What Is Surveying?
Surveying is one of those terms that you might have seen thrown around a lot without ever actually having an idea of what it means. You may know that they are involved in construction, kind of, and that they are useful if you are looking to plan, build or extend a house or site. But what actually is surveying? And what does a surveyor do? If these are questions you have asked yourself at any point, then you are in the right place.
What Is Surveying?
Surveyors collect and map data that can then be used to measure the natural and built environment. On its own, the individual data is not necessarily that useful, however, when combined with other features and modelling, it can create a bigger picture that can empower other professions, such as architects, engineers and government officials.
For example, architects and engineers are dependent on surveyors otherwise they wouldn’t know what they are working with, or toward. From establishing plans and designs, to ensuring a structure is safe, the data gathered by the surveyors can help the right people determine the best course of action when working on their specific project.
Surveyors play a larger role than you may think – people need safe houses to live in and infrastructure that works.
What Do Surveyors Do?
When people see surveyors out in the field or on-site, they probably think that it is quite a simple and straightforward job, especially if all they’ve seen is a surveyor do is stand behind a Theodolite (image below) and well, they couldn’t be more wrong!
Surveyors actually help shape the world and infrastructure around us, something which takes a lot of training and hard work – surveying is actually an extremely technical discipline that has been shaping our world for hundreds and hundreds of years. If you think about it, our world is one that is based on measurements and mathematics – surveying not only helps bring these things to life but helps people visualise them in a more appealing and beneficial way.
Surveyors have, and will continue to shape the way that we live, from the layouts of our metropolises to the structure of our homes and even the shapes of our roads and bridges – from rainy cities to idyllic countrysides, windy beaches and cold valleys – surveyors have been helping create and shape a sustainable future long before many were.
What Are The Different Types of Surveyor?
There are several roles in both surveying and construction, and each of these categories has additional roles within – however, this will give you a brief overview of what surveyor you might need for your site.
- Building surveyors are responsible for surveying a building and reporting on their findings, advising about design, construction, maintenance and repair.
- Project management surveyors are in charge of running the different facets of a team.
- Quantity surveyors are in charge of assessing the financial impact and potential return that could be gained from a site or project.
- Building control surveyors are responsible for designing buildings that comply with all required regulations.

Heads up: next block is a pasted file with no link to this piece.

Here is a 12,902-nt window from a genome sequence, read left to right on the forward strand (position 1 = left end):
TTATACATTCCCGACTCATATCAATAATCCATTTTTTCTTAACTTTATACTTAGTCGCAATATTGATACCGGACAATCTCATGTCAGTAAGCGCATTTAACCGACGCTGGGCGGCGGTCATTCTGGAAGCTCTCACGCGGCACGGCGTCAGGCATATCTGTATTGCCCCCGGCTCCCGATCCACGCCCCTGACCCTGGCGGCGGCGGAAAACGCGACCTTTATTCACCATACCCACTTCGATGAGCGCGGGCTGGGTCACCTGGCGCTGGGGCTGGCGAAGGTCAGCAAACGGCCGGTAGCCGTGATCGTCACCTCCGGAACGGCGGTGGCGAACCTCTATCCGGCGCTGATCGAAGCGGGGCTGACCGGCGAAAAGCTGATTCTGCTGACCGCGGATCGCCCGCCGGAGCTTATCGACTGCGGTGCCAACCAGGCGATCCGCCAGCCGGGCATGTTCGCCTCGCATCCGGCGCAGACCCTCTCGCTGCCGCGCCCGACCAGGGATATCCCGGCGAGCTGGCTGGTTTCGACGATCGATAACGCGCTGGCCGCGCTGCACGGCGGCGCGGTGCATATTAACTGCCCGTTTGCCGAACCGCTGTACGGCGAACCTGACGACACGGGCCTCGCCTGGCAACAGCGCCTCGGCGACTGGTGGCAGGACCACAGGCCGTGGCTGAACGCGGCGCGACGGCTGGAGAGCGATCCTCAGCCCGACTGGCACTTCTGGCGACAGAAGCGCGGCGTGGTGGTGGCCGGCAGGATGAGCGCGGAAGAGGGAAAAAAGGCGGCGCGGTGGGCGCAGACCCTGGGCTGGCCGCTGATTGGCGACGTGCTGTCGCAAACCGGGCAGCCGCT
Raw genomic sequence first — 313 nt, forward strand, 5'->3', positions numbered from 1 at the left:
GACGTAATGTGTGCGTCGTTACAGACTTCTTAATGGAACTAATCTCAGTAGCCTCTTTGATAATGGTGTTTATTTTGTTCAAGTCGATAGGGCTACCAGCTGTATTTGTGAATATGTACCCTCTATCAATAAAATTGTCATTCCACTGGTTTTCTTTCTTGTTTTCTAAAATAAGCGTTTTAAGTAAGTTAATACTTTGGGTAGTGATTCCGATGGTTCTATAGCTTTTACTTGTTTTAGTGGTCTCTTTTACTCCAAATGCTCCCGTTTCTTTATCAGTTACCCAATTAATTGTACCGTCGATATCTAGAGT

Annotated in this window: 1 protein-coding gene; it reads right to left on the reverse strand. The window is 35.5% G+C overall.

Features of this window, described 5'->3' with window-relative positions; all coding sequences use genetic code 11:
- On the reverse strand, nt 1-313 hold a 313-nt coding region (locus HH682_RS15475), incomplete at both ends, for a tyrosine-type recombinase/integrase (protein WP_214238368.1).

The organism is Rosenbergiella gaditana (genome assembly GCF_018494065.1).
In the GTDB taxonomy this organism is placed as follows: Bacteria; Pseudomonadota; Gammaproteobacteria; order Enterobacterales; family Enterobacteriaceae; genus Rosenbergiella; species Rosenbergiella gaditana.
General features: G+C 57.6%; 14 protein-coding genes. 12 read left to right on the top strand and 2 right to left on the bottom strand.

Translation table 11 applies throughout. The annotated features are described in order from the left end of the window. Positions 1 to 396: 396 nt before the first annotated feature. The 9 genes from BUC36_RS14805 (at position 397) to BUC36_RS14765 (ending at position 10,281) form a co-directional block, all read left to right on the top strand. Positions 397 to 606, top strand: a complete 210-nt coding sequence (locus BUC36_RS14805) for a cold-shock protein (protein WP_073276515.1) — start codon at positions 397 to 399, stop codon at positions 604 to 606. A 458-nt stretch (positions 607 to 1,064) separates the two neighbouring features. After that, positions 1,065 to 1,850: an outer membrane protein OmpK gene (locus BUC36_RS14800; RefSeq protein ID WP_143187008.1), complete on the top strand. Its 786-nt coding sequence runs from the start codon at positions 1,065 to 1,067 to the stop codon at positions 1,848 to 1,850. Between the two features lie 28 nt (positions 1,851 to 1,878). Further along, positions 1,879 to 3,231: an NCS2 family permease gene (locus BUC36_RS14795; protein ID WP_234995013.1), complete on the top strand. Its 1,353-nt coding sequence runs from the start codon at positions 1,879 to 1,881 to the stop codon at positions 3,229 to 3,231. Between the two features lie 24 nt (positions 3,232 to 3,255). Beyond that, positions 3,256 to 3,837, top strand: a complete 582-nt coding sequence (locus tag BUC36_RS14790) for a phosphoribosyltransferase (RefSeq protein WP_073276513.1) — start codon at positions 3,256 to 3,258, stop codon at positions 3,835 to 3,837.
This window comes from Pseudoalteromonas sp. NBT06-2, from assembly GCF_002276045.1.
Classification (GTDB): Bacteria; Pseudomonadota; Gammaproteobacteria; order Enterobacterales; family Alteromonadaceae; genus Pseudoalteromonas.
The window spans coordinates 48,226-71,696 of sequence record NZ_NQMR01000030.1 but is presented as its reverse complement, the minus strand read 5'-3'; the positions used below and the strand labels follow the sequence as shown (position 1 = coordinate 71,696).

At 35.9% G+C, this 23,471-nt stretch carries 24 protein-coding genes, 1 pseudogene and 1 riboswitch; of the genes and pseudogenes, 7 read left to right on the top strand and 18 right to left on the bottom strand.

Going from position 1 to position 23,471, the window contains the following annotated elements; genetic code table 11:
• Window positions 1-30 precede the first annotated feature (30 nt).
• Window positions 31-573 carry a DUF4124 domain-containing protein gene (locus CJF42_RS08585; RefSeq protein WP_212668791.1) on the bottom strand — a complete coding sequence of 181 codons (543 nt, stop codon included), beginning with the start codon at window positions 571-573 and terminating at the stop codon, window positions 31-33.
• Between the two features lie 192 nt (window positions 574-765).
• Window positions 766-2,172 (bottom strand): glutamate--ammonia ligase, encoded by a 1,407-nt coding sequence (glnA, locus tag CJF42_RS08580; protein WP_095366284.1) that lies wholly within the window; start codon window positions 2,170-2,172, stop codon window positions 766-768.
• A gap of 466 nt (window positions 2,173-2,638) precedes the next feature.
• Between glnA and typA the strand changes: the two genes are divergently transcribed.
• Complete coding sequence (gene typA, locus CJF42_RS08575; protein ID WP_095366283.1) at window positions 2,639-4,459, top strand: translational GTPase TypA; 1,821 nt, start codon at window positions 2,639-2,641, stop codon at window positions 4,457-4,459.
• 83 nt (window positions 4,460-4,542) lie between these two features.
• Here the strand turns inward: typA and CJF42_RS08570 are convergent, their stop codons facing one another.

- Infrastructure surveyors are in charge of organising the structures and facilities needed for a specific purpose, society or organisation.
The Future of Surveying
Like many others, going forward, it is no longer enough for surveyors and construction workers to simply acknowledge the climate crisis – it is time to act. The people involved with creating and building infrastructures, such as design, construction and surveying firms, must work together to promote and work toward sustainable developments – from creating non-expendable real estate and greener buildings, office spaces that feature more greenery to making better use of the land.
Richard Serra, MRICS, and Head of Planning for Tottenham Hotspur FC’s new stadium states that: “There will always be a need for buildings to live, work and play in, but with Earth’s resources becoming ever-more scarce, there is a huge opportunity for surveyors to play key roles in sustainable development.”
For example, Earl Patrick Forlares, winner of the 2018 cities of the future competition, is working to create an environmentally sustainable bamboo housing system that could positively change how millions of people live. In case you didn’t know, Bamboo’s is a pretty extraordinary plant, not only does its prolific growth rate make it carbon-hungry, but it also has a stronger tensile strength than steel – causing some experts to believe that the transition to a bamboo orientated methodology could reduce the carbon footprint created by the construction industry.
What is your opinion on surveying and sustainability? It is a topic we find deeply interesting and as such, we are going to cover more on it in the future. With World Wildlife Day approaching and our communities ongoing effort to be more sustainable, we think it is something that everyone should be thinking more of!
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Interested in the work we do here at Target Surveys? Looking for a Measured Building Survey? Reach out today at email@example.com or on 01926 313419. A member of our team would be happy to talk with you to discuss your individual requirements and needs. You can also reach out to us on Facebook, Instagram or LinkedIn!
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